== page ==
START from the corner by the White Lion and church.

Since its 1980s bypass Kildwick has escaped the bustle of the Aire Valley.

Its church, pub and bridge combine to create a delightful picture.

Take the road up the side of the church, going right past the old schoolhouse.

St Andrew’s beautiful old church features an imposing great tower and a lovely low-slung roof.

Cross the arched Parson’s Bridge over the Leeds-Liverpool Canal, and a flagged path rises alongside a tree-lined stream.

At the top it emerges into a field, rising to join a road.

One minute to the right is the magnificent 17th century Kildwick Hall, which well merits a glance through the gate.

This 17th century manor house displays an irregular gabled front, with mullioned and transomed windows.

Your route goes left, soon leaving the road opposite Starkey Lane by a briefly enclosed path on the right. Through a kissing-gate it rises onto the edge of Farnhill Moor, whose heathery surrounds open pleasantly out.

The main path heads directly away, rising gently and running to the farm at Crag Top.

Through a gate to its left the main body of the moor is underfoot.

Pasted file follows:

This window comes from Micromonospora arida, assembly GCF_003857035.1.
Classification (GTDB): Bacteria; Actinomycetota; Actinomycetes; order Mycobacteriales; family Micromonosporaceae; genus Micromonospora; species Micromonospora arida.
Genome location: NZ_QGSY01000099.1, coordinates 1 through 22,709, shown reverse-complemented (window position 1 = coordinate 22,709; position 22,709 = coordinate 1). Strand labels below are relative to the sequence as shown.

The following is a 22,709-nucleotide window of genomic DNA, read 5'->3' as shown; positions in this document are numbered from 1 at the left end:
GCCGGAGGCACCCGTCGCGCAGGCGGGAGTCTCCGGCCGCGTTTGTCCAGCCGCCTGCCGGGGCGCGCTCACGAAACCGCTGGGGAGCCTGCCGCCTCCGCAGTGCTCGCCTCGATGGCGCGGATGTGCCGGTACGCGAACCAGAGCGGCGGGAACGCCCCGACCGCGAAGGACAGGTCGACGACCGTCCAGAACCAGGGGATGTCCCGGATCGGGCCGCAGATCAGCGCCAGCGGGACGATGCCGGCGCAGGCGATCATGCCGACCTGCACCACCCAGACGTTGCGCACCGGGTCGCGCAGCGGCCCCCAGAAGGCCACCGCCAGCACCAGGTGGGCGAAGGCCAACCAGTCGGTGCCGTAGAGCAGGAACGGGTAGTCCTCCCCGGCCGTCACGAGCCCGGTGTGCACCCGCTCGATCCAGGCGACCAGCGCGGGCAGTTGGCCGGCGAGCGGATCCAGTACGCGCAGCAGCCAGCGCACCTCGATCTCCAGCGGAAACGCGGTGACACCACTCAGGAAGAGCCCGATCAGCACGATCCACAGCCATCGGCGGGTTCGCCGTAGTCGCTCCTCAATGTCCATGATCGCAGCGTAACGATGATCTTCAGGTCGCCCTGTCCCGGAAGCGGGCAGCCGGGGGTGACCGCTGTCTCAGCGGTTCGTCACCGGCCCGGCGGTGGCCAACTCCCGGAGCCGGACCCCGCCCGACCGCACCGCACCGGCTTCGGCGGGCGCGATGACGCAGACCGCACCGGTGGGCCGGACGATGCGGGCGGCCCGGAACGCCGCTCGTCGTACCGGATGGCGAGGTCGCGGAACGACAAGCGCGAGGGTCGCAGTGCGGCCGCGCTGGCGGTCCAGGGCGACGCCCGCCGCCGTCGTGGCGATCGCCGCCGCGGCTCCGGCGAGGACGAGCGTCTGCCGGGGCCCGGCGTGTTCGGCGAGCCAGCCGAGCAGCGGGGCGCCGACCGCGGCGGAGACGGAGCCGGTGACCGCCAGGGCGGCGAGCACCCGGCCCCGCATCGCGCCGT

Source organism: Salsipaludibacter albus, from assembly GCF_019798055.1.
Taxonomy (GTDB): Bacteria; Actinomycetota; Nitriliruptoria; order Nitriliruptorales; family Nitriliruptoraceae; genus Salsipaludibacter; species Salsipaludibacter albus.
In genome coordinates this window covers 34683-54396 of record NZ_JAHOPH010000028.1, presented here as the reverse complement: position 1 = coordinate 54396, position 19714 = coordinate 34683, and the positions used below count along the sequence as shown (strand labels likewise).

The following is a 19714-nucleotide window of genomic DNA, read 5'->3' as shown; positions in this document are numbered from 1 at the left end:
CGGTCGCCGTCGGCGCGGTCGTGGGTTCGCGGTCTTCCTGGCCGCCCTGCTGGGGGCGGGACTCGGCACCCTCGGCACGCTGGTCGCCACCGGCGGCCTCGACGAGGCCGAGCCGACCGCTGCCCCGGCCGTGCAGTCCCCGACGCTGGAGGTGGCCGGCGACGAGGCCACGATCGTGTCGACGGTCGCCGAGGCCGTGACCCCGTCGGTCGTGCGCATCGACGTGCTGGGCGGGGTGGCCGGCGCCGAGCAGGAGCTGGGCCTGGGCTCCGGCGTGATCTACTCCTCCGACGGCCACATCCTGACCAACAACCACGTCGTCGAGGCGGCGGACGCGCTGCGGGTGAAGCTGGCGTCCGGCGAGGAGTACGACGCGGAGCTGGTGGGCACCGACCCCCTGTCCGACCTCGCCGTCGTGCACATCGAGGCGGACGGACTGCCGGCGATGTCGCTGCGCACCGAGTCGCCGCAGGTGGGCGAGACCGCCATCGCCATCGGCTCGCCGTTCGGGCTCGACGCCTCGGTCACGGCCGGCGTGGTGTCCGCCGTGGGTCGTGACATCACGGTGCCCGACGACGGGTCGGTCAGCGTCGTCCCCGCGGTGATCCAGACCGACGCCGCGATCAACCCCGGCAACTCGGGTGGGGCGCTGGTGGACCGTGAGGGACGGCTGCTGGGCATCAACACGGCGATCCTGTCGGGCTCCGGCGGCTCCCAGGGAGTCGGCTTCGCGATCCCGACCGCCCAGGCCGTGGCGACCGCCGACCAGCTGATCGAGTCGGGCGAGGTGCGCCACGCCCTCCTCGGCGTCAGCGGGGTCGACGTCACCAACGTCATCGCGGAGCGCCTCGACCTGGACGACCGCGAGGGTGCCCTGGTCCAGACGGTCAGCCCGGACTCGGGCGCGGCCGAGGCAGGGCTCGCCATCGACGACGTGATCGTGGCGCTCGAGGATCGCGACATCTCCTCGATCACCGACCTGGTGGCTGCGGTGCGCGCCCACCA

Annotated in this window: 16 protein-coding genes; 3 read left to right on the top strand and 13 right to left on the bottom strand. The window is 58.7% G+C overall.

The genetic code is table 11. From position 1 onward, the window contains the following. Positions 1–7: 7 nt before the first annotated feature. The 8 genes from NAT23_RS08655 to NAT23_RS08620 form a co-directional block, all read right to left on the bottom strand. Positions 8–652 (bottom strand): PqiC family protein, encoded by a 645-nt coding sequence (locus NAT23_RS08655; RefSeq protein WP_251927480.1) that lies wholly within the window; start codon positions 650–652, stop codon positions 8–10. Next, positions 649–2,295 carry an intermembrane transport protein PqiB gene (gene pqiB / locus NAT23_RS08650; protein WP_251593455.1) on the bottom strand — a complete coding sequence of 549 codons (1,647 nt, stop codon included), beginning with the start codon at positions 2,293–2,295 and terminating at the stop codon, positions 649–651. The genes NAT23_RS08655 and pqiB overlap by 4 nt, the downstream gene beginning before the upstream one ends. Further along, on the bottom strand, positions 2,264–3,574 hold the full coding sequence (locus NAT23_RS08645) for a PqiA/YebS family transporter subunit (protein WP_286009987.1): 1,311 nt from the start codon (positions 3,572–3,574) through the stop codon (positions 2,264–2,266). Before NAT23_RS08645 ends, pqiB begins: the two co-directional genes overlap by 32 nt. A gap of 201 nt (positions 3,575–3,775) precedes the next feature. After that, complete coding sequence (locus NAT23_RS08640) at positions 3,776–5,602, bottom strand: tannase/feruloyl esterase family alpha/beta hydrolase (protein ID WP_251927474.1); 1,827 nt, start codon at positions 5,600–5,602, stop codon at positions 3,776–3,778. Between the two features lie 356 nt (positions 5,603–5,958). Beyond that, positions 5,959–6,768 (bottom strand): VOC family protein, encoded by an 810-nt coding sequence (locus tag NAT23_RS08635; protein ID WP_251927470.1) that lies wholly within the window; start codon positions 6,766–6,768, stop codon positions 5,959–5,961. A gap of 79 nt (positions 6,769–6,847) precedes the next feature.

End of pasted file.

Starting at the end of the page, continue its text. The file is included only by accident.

At a near immediate fork remain on the main path to the left.

This path rises above old quarries and then more thinly but always clearly through bracken, scrub and scattered trees.

Further on it rises again to the Jubilee Tower.

Locally known as Farnhill Pinnacle, this 12ft monument supports a stone carved cross bearing the initials VR, and a rose, shamrock and thistle.

Erected in 1887 to commemorate Victoria’s Golden Jubilee, words carved on adjacent stones explain further royal celebrations.

A welcome bench helps you enjoy the outstanding Aire Valley vista.

From the pinnacle go to the path crossroads a few yards east.

You can continue inland directly away to a large cairn that soon appears.

When you get here, turn sharp left on a little path that runs north to soon reach the wall ahead.

Over the wall a big pile of stones in the heather is an ancient burial mound.

Turning left, a thinner but good path runs with the wall all the way down onto the road.

Go right for a few minutes to Hamblethorpe Farm, where Bradley appears directly below: remain on the lane to descend steeply into the village.

Keeping left after the Slaters Arms, a short-cut through sports fields leads to a small bridge accessing a canalside car park.

Cross the road bridge and turn left along the towpath to return all the way to Kildwick.

Features of this popular walk include the poignant Polish wartime air-crash memorial at Hamblethorpe Bridge, followed by verdant Farnhill Woods.

Passing under a road bridge Farnhill Hall is seen up to the left.

Farnhill’s canalside buildings are on parade before the canal crosses the village street on an aqueduct to return to Parson’s Bridge.